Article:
Founded more than nine centuries ago, Oxford is the oldest English-speaking university in the world. Its 39 colleges, built of limestone from the local hills, are superb examples of medieval, Gothic, and classical architecture and are a movie-set-perfect background for its 16,500 students, many of whom cycle around the city with their gowns trailing in the wind. Its impressive alumni include four kings, 25 U.K. prime ministers, 44 Nobel Prize winners, and a certain sax-playing U.S. president. Although you can enjoy Oxford for a day, it takes at least three days to fully experience the breadth of its art, theater, music, and intellectual life. And you will find that Oxford is an affordable intellectual bonanza.
Before you go
Second, decide if you want to focus on architecture, theater, museums, music, or a bit of each. Tickets can be ordered online in advance for most theater and music events. Museums are free, and many lectures invite everyone (see "Events Open to All" listings on the Oxford Web site or posted in the bookstores and elsewhere in town).
Last, pack comfortable shoes. Oxford is a walkable city, and its paths along the Thames (called "Isis" in Oxford) and Cherwell rivers are especially beautiful. Or you can rent a bike and set aside an afternoon for the eight-mile trip to Blenheim Palace, a giant Baroque English country house built for the first Duke of Marlborough. Winston Churchill was born there. It's open from mid-March to late October. (You can also take the bus for £3.70 round trip, or US$5.78; at press time, £1 equaled $1.56.)
Unless you've found a lecture you don't want to miss, start by visiting the heart of the university, the area between High Street and Broad Street that includes the Sheldonian Theatre, the Bodleian Library, the Radcliffe Camera, and the Old Schools Quadrangle.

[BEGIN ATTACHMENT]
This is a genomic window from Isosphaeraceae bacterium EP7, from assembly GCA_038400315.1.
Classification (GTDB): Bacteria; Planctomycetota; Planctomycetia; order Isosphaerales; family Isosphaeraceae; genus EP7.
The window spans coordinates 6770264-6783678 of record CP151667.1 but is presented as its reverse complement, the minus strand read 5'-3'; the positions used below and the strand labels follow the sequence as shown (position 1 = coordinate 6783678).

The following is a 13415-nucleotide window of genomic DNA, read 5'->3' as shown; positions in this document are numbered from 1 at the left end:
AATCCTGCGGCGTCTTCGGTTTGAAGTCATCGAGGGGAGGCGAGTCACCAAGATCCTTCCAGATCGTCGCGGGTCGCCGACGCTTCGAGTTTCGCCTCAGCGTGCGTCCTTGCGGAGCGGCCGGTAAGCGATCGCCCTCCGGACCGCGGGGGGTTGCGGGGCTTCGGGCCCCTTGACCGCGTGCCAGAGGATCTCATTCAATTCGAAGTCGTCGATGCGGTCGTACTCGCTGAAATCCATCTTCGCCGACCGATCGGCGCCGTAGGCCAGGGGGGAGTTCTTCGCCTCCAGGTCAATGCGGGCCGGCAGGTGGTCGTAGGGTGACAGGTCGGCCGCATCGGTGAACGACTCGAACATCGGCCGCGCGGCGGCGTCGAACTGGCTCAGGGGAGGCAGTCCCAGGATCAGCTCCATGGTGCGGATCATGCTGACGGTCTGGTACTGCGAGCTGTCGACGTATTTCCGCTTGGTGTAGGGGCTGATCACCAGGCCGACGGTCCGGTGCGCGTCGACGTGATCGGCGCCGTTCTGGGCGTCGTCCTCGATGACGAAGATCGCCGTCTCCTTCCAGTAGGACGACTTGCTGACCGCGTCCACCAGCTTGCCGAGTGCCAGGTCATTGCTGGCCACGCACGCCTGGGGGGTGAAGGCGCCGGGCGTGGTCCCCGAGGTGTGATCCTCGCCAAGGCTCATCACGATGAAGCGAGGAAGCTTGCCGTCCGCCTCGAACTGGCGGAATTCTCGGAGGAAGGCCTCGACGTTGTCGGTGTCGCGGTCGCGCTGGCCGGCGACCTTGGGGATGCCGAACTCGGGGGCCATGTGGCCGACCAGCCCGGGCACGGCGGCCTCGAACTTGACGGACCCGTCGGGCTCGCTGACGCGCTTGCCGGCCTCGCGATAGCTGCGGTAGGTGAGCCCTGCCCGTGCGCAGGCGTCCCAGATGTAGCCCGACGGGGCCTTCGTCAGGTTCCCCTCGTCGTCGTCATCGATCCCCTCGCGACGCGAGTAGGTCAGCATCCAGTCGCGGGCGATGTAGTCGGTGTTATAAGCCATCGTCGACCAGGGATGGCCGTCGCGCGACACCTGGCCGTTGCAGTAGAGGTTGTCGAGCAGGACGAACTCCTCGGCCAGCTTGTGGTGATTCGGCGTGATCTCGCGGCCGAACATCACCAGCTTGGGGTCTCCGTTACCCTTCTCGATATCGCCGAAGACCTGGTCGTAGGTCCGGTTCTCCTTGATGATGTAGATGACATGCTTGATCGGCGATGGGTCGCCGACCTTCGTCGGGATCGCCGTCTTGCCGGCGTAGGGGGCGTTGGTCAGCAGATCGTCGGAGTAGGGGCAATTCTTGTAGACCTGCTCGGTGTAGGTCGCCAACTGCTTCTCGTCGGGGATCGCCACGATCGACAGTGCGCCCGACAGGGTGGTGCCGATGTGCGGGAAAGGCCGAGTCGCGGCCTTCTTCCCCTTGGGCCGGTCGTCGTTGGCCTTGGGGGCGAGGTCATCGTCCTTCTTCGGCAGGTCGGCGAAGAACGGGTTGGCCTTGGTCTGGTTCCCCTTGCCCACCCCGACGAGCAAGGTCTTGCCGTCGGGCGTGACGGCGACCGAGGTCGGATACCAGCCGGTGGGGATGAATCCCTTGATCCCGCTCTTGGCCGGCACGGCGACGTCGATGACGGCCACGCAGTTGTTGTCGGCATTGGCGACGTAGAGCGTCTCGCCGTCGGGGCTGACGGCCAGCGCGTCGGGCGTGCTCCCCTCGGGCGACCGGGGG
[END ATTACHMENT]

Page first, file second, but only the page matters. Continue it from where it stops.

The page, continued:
There are 39 residential colleges at Oxford, and even in three days, you probably won't visit them all. For the most famous, there is often an entrance fee. Be sure to see Christ Church (£4)-it's the birthplace of Lewis Carroll's Alice in Wonderland and its chapel is the Cathedral of Oxford-or Magdalen (o3), where C. S. Lewis was inspired to write the Chronicles of Narnia. Both have famous bell towers.
Magdalen's Addison's Walk, a riverside half-hour footpath route, loops around a meadow where seasonal plantings abound and where cows graze on college grounds from mid-July to September.
While strolling around Oxford town, don't miss Blackwell's book shop. It's a must-stop for book lovers. In one single room are three miles of bookshelves containing 250,000 volumes, and salespeople who know what's there. After filling your bag with hard-to-find books, fill your days and evenings with intelligent entertainment by choosing from the following:
The city offers the City of Oxford Orchestra; the Jacqueline du Pre Music Building with chamber music, orchestra, and jazz presentations; Oxford Chamber Music Society; Oxford City Opera; the Oxford Philomusica (Oxford's orchestra in residence); several jazz venues; and a variety of concerts in the college chapels. For information on these and other events, log on to visitoxford.org. Most tickets are £5 to £20, depending on the event. All are professional quality at considerably less than you would pay in London.
Where to stay